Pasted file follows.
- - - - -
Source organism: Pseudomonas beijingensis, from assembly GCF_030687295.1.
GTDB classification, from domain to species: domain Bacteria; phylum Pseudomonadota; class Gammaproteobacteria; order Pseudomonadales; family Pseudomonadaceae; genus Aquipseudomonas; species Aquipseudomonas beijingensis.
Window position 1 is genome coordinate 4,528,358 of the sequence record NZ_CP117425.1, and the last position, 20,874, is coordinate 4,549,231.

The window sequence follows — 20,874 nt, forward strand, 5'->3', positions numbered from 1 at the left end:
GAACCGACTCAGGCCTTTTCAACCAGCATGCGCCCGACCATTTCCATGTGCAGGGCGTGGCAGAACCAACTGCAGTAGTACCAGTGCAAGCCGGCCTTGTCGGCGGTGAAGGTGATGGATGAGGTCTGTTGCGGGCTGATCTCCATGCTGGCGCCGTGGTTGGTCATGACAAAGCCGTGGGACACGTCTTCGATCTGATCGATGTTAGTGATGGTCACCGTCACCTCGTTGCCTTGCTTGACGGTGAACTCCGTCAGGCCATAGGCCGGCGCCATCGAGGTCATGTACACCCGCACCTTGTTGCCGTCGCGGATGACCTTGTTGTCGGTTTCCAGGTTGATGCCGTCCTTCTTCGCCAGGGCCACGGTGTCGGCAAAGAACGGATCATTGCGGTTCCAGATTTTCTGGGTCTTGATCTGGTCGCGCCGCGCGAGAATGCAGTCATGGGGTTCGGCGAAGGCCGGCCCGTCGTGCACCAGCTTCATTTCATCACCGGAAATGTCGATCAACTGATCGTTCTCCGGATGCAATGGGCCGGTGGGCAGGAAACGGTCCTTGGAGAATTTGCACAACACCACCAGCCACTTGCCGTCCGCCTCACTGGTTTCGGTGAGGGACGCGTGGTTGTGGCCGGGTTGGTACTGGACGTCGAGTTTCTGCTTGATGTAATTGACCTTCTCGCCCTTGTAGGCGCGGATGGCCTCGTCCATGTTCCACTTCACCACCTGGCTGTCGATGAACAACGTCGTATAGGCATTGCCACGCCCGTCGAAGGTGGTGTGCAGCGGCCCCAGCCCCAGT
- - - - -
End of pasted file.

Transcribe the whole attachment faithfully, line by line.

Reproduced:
Source organism: Pseudomonas beijingensis, from assembly GCF_030687295.1.
GTDB classification, from domain to species: domain Bacteria; phylum Pseudomonadota; class Gammaproteobacteria; order Pseudomonadales; family Pseudomonadaceae; genus Aquipseudomonas; species Aquipseudomonas beijingensis.
Window position 1 is genome coordinate 4,528,358 of the sequence record NZ_CP117425.1, and the last position, 20,874, is coordinate 4,549,231.

The window sequence follows — 20,874 nt, forward strand, 5'->3', positions numbered from 1 at the left end:
GAACCGACTCAGGCCTTTTCAACCAGCATGCGCCCGACCATTTCCATGTGCAGGGCGTGGCAGAACCAACTGCAGTAGTACCAGTGCAAGCCGGCCTTGTCGGCGGTGAAGGTGATGGATGAGGTCTGTTGCGGGCTGATCTCCATGCTGGCGCCGTGGTTGGTCATGACAAAGCCGTGGGACACGTCTTCGATCTGATCGATGTTAGTGATGGTCACCGTCACCTCGTTGCCTTGCTTGACGGTGAACTCCGTCAGGCCATAGGCCGGCGCCATCGAGGTCATGTACACCCGCACCTTGTTGCCGTCGCGGATGACCTTGTTGTCGGTTTCCAGGTTGATGCCGTCCTTCTTCGCCAGGGCCACGGTGTCGGCAAAGAACGGATCATTGCGGTTCCAGATTTTCTGGGTCTTGATCTGGTCGCGCCGCGCGAGAATGCAGTCATGGGGTTCGGCGAAGGCCGGCCCGTCGTGCACCAGCTTCATTTCATCACCGGAAATGTCGATCAACTGATCGTTCTCCGGATGCAATGGGCCGGTGGGCAGGAAACGGTCCTTGGAGAATTTGCACAACACCACCAGCCACTTGCCGTCCGCCTCACTGGTTTCGGTGAGGGACGCGTGGTTGTGGCCGGGTTGGTACTGGACGTCGAGTTTCTGCTTGATGTAATTGACCTTCTCGCCCTTGTAGGCGCGGATGGCCTCGTCCATGTTCCACTTCACCACCTGGCTGTCGATGAACAACGTCGTATAGGCATTGCCACGCCCGTCGAAGGTGGTGTGCAGCGGCCCCAGCCCCAGT